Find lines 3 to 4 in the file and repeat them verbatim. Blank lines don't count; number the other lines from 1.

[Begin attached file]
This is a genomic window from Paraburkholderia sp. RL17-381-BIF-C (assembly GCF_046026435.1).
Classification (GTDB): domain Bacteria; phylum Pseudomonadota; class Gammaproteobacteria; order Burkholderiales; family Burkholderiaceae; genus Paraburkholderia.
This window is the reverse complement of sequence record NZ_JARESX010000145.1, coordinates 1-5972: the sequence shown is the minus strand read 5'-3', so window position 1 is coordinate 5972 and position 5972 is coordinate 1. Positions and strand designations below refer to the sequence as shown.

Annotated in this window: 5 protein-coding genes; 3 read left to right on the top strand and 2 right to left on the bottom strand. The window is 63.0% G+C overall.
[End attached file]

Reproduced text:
This window is the reverse complement of sequence record NZ_JARESX010000145.1, coordinates 1-5972: the sequence shown is the minus strand read 5'-3', so window position 1 is coordinate 5972 and position 5972 is coordinate 1. Positions and strand designations below refer to the sequence as shown.

Annotated in this window: 5 protein-coding genes; 3 read left to right on the top strand and 2 right to left on the bottom strand. The window is 63.0% G+C overall.